Surely you have heard it said that “Nothing is impossible!” That is an apt summary of the effects of recent developments in inorganic binder systems. However, there are still some lingering prejudices and doubts about this technology, and some of them are hard to break down. Among the common misconceptions are:
• Inorganic cores show a lower dimensional accuracy when casting, tend to have higher core fracture, and are unstable to moisture, and therefore cannot be coated with water; and,
• The waste sand cannot be regenerated, the casting surfaces show more sand accumulation, the cores have worse shakeout performance. and inorganics are not suitable for iron casting.
Some of these statements are incorrect, some of them are certainly essentially correct, and others are being disproved by new developments in inorganic binders. In addition, the following statement is also frequently encountered: "We really only want an inorganic cold-box system and nothing more!"
However, chemically speaking, they are worlds apart. By its very nature, chemistry sets specific limitations here that are hard to overcome. Even so – as recent developments in particular have shown – the new products are mainly aimed at closing the gap on traditional methods. Examples of how this has been achieved in several sectors, sometimes even exceeding expectations, are provided below.
It is well known that the requirements for casting surface quality are high. Foundries spend a great deal of time and money to meet the growing demands. In some cases, this also involves investment in secondary measures in blanks processing, for instance in blasting systems. Of course, the desire to eliminate many such measures is a factor here, but there is always something of a discrepancy between what is technically feasible, what is asked for, and what is viable in terms of cost.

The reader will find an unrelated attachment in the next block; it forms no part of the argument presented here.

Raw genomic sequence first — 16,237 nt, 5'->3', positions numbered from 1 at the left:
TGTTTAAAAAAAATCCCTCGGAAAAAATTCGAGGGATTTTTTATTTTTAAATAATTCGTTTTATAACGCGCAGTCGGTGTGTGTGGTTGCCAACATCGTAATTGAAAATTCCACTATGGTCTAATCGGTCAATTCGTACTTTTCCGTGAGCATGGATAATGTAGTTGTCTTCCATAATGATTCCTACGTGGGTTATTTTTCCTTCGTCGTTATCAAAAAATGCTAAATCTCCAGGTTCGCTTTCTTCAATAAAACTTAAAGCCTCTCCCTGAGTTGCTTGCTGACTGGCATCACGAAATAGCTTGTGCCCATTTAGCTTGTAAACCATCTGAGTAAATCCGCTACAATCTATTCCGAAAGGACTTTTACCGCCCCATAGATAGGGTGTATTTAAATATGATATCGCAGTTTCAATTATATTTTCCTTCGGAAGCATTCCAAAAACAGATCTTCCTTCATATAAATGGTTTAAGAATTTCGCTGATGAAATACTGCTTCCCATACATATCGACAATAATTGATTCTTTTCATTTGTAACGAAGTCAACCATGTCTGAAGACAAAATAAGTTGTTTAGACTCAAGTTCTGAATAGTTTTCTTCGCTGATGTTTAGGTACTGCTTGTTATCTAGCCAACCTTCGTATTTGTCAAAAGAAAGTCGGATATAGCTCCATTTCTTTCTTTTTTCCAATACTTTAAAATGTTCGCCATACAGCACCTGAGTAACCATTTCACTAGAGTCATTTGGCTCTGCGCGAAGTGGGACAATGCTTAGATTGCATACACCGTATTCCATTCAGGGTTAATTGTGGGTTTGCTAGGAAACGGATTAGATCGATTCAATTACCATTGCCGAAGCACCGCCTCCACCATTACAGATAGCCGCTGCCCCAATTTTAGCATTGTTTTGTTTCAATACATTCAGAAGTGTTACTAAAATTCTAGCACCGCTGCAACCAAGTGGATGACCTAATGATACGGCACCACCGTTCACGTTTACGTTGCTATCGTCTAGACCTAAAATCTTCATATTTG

Positive effects on casting surface quality are attributed to organic binders for two reasons: first, the resulting anthracite layer that forms a protective barrier between the casting and the core; and second, the resulting gas cushion that counters the metallostatic pressure, thus making it harder for the metal to penetrate the sand structure and for penetrations to occur.
Neither can be expected with inorganic binders, first because there are no combustion products, and second because the resulting gas volume (water + air) is much lower than with organic binder systems.
Therefore, it is clear that another approach must be found for inorganics in order to counter penetrations and sand accumulation. But what factors in the casting process actually have a positive or negative impact on penetrations (see Figure 1)?
New Approaches to Counter Penetration
One obvious factor is the casting temperature or the thermal energy that acts on the cores in the casting process, which is clearly indicated by the fact that more penetrations occur in the "hot spots" and in the gate region in particular. The casting pressure also shows a significant effect. For instance, in low-pressure permanent mold casting, a considerable impact on surface quality is observed if the casting pressure changes even slightly. There is often a very fine line between cold laps and penetration here.
To enable new solutions to be developed for series production in foundries, one thing is absolutely crucial: The problems and questions encountered in the foundry must be broken down to laboratory and technology-center scale in such a way that the casting errors to be rectified can be reconstructed or even caused.
In the case of optimization of penetrations, this was carried out with a gradual increase in the casting pressure until the casting result in the technology center matched that of the foundry. At this point, modification of the system was started, and the surface quality was gradually improved through evaluation of the casting results and corresponding optimization loops until the result shown in Figure 2 was attained.